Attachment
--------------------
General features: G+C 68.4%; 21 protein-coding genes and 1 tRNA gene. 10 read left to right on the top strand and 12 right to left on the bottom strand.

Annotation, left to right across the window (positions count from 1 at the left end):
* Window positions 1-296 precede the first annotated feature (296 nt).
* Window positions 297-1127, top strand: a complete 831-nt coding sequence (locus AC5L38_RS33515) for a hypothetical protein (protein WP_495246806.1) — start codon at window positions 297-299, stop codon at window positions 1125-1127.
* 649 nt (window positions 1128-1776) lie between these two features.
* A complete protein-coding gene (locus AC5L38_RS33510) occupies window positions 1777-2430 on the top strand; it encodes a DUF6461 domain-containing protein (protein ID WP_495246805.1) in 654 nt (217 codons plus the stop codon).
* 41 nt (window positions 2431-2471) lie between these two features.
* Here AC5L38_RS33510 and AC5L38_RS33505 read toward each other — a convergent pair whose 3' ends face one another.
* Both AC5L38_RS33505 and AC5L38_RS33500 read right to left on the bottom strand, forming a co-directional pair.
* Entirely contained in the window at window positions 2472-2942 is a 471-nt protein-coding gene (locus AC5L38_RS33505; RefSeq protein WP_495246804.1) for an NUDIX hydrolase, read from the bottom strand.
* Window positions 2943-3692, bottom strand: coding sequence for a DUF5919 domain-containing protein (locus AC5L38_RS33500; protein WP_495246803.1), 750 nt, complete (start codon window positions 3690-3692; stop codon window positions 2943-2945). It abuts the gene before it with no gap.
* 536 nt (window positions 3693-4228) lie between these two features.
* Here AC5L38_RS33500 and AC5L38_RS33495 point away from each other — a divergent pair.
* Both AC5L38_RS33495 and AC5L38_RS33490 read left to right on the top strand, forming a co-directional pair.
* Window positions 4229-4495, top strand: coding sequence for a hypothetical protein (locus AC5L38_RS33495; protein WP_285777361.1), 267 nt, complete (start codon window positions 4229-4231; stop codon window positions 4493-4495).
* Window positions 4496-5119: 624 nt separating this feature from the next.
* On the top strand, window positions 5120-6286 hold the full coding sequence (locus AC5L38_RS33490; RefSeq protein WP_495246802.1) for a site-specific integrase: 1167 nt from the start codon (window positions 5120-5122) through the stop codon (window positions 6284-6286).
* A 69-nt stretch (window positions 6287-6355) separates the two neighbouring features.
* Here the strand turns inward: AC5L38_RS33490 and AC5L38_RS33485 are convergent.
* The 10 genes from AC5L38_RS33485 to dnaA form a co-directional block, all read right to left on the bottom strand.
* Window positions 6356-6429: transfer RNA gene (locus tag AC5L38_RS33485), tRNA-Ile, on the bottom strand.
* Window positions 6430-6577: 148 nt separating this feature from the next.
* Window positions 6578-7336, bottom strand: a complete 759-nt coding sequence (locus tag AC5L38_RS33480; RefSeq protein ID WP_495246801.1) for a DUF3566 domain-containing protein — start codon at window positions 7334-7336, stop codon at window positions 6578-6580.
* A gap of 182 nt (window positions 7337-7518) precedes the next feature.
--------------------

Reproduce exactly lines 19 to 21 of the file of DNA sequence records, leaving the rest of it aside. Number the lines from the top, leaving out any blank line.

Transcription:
* Here the strand turns inward: AC5L38_RS33490 and AC5L38_RS33485 are convergent.
* The 10 genes from AC5L38_RS33485 to dnaA form a co-directional block, all read right to left on the bottom strand.
* Window positions 6356-6429: transfer RNA gene (locus tag AC5L38_RS33485), tRNA-Ile, on the bottom strand.